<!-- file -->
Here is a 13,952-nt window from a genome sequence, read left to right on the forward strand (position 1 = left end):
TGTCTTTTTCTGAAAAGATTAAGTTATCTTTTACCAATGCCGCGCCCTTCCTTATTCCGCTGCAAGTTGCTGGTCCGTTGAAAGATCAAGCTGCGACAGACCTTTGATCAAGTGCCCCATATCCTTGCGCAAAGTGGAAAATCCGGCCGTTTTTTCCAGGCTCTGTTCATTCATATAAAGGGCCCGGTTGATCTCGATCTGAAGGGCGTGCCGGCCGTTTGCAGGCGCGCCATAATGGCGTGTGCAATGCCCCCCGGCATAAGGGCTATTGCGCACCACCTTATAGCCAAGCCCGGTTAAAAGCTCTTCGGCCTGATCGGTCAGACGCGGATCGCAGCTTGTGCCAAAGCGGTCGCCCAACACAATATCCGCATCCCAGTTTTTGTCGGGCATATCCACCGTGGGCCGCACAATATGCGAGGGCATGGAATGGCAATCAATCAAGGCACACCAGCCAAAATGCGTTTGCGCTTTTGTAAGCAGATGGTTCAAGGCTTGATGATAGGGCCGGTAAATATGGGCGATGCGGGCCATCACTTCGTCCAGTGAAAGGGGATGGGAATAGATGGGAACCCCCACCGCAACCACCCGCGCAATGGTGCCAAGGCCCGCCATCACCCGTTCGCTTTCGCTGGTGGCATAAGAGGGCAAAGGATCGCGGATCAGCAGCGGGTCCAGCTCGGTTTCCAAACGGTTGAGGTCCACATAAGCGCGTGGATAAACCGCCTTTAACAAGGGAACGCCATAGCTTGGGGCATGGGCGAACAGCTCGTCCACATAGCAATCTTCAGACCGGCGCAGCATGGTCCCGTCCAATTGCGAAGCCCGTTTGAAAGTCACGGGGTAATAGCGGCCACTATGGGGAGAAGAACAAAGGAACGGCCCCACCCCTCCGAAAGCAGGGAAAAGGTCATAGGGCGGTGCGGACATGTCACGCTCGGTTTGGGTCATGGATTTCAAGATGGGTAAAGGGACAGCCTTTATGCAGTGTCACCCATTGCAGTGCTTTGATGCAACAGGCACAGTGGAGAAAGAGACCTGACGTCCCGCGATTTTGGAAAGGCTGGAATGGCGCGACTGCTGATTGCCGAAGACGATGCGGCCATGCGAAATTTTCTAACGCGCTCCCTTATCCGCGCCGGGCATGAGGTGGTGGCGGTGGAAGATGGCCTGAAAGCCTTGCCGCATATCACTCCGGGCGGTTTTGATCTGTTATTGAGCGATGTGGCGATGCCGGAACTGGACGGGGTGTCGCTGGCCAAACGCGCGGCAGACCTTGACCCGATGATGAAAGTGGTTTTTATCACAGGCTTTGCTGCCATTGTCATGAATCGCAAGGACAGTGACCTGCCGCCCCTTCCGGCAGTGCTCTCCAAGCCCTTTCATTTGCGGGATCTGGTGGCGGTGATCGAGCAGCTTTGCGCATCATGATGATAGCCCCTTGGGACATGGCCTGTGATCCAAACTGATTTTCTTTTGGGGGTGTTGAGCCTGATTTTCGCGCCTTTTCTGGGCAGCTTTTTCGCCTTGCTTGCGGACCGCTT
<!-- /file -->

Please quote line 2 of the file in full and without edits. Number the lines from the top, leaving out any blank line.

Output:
TGTCTTTTTCTGAAAAGATTAAGTTATCTTTTACCAATGCCGCGCCCTTCCTTATTCCGCTGCAAGTTGCTGGTCCGTTGAAAGATCAAGCTGCGACAGACCTTTGATCAAGTGCCCCATATCCTTGCGCAAAGTGGAAAATCCGGCCGTTTTTTCCAGGCTCTGTTCATTCATATAAAGGGCCCGGTTGATCTCGATCTGAAGGGCGTGCCGGCCGTTTGCAGGCGCGCCATAATGGCGTGTGCAATGCCCCCCGGCATAAGGGCTATTGCGCACCACCTTATAGCCAAGCCCGGTTAAAAGCTCTTCGGCCTGATCGGTCAGACGCGGATCGCAGCTTGTGCCAAAGCGGTCGCCCAACACAATATCCGCATCCCAGTTTTTGTCGGGCATATCCACCGTGGGCCGCACAATATGCGAGGGCATGGAATGGCAATCAATCAAGGCACACCAGCCAAAATGCGTTTGCGCTTTTGTAAGCAGATGGTTCAAGGCTTGATGATAGGGCCGGTAAATATGGGCGATGCGGGCCATCACTTCGTCCAGTGAAAGGGGATGGGAATAGATGGGAACCCCCACCGCAACCACCCGCGCAATGGTGCCAAGGCCCGCCATCACCCGTTCGCTTTCGCTGGTGGCATAAGAGGGCAAAGGATCGCGGATCAGCAGCGGGTCCAGCTCGGTTTCCAAACGGTTGAGGTCCACATAAGCGCGTGGATAAACCGCCTTTAACAAGGGAACGCCATAGCTTGGGGCATGGGCGAACAGCTCGTCCACATAGCAATCTTCAGACCGGCGCAGCATGGTCCCGTCCAATTGCGAAGCCCGTTTGAAAGTCACGGGGTAATAGCGGCCACTATGGGGAGAAGAACAAAGGAACGGCCCCACCCCTCCGAAAGCAGGGAAAAGGTCATAGGGCGGTGCGGACATGTCACGCTCGGTTTGGGTCATGGATTTCAAGATGGGTAAAGGGACAGCCTTTATGCAGTGTCACCCATTGCAGTGCTTTGATGCAACAGGCACAGTGGAGAAAGAGACCTGACGTCCCGCGATTTTGGAAAGGCTGGAATGGCGCGACTGCTGATTGCCGAAGACGATGCGGCCATGCGAAATTTTCTAACGCGCTCCCTTATCCGCGCCGGGCATGAGGTGGTGGCGGTGGAAGATGGCCTGAAAGCCTTGCCGCATATCACTCCGGGCGGTTTTGATCTGTTATTGAGCGATGTGGCGATGCCGGAACTGGACGGGGTGTCGCTGGCCAAACGCGCGGCAGACCTTGACCCGATGATGAAAGTGGTTTTTATCACAGGCTTTGCTGCCATTGTCATGAATCGCAAGGACAGTGACCTGCCGCCCCTTCCGGCAGTGCTCTCCAAGCCCTTTCATTTGCGGGATCTGGTGGCGGTGATCGAGCAGCTTTGCGCATCATGATGATAGCCCCTTGGGACATGGCCTGTGATCCAAACTGATTTTCTTTTGGGGGTGTTGAGCCTGATTTTCGCGCCTTTTCTGGGCAGCTTTTTCGCCTTGCTTGCGGACCGCTT